The new formal: Classic contemporary design

The new formal: Classic contemporary design
Universal Magazines
By Karen Booth

This classic contemporary garden design has curves in all the right places

Contemporary garden design

Bangay_1

trees clipped into balls

The white flowers of the Hydrangea Paniculata Grandiflora

Elegent pond with stone shafts

Known the country over for his impressive formal landscape designs, Paul Bangay showcased a new approach to design this year with his first foray into the Melbourne International Garden & Flower Show. The show garden, which he dubbed Tension, reflected the designer’s nascent interest in designs that blend informality and formality.

Paul, upon whom the judges bestowed a Gold Show Garden Award, believes we are seeing an overall shift from highly contemporary gardens to more enduring timeless gardens with a hint of formality, and it’s a design trend that intrigues. In Tension, the formality was illustrated by the garden’s strong geometric layout and the hedging lines of Magnolia grandiflora ‘Teddy Bear’. The informality could be seen in the organic shapes of the clipped green clouds of Buxus sempervirens, which were surrounded by soft flowering perennials including Anemone x hybrida, Geranium ‘Rozanne’ and Salvia ‘Ostfriesland’.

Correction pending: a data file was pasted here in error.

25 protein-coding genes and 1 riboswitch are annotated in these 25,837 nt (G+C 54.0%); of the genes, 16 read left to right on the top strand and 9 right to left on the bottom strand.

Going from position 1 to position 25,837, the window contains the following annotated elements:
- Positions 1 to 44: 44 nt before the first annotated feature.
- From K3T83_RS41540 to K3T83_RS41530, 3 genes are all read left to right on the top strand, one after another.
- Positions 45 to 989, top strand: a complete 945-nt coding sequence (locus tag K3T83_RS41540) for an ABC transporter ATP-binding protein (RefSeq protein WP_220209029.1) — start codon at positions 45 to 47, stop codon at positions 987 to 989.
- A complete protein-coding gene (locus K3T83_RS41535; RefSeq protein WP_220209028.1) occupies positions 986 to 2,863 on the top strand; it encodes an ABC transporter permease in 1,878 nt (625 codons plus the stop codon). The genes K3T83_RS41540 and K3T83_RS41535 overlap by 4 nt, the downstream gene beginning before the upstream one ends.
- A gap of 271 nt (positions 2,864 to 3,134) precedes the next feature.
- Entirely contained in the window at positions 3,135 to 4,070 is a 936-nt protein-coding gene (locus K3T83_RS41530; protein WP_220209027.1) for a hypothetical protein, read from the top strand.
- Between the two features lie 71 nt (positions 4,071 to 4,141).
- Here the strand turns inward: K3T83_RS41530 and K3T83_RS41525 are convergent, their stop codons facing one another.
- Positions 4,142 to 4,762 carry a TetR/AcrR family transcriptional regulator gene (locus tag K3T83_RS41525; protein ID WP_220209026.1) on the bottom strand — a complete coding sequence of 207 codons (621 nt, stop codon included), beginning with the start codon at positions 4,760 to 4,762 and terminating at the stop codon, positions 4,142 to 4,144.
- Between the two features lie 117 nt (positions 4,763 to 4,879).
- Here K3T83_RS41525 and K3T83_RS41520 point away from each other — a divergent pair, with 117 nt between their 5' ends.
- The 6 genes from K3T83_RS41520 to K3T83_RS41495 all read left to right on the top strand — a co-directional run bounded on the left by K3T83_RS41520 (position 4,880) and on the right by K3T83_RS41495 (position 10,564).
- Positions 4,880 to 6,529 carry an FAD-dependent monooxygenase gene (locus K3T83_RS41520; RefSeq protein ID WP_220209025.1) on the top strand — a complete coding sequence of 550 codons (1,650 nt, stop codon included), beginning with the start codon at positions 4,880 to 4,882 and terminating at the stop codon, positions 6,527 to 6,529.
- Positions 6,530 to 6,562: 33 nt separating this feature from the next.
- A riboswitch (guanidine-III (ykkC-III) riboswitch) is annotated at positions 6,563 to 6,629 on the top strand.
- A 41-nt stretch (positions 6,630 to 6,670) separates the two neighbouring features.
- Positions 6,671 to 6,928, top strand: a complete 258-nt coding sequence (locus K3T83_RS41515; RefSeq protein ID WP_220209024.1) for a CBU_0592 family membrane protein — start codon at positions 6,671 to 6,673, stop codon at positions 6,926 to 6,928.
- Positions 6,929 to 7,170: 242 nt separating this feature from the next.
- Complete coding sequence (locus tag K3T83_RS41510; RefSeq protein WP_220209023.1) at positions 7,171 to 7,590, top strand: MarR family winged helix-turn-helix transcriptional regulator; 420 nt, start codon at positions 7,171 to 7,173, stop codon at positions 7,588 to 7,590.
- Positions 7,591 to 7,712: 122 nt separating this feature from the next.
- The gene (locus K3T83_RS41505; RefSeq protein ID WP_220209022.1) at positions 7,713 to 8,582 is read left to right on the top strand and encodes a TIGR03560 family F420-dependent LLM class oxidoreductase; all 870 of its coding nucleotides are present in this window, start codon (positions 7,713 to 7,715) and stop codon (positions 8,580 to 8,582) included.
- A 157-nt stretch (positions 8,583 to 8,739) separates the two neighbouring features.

Adding to the fullness of the planting scheme were Hydrangea paniculata ‘Grandiflora’ and Rosa rugosa ‘Alba’, both species bearing soft, white flowers, and Syzygium ‘Hinterland Gold’, an upright lilly pilly that is smothered in small, fluffy, white flowers in summer. While the planting palette relied on green and white, the occasional pop of colour was provided by the violet-coloured flowers of the geranium and salvia.

The pavilion, which was painted bronze, provided a modern sculptural element in contrast to the overall garden layout, which leant more towards the formal and classic. Inside, the pavilion featured a long built-in bench topped with seating and scatter cushions, two metal stools and a Blow Light pendant by Tom Dixon with a copper finish.

The simple water feature was a blending of formal and informal elements. Rising up from the depths of the circular pond was a fountain comprised of stone shafts in a range of different heights. The water feature, encircled by Buxus spheres, also of varying heights, sat in the centre of a rounded section of porphyry cobblestones. The remainder of the space was paved in long, thin Filetti porphyry pieces, to add some textural interest.

Despite being called Tension, this was a peaceful garden. With the deep garden beds full to overflowing with mounds of green foliage, the washes of white blooms, the sweeping curves and gently flowing water feature, this was a space to soothe the senses. A place where new and traditional influences met and the planting ensured cohesion.

 

Written by
Photography by Patrick Redmond

Originally from Backyard & Garden Design Ideas magazine Volume 12 Issue 3



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Publish at: , last modify at: 08/09/2014

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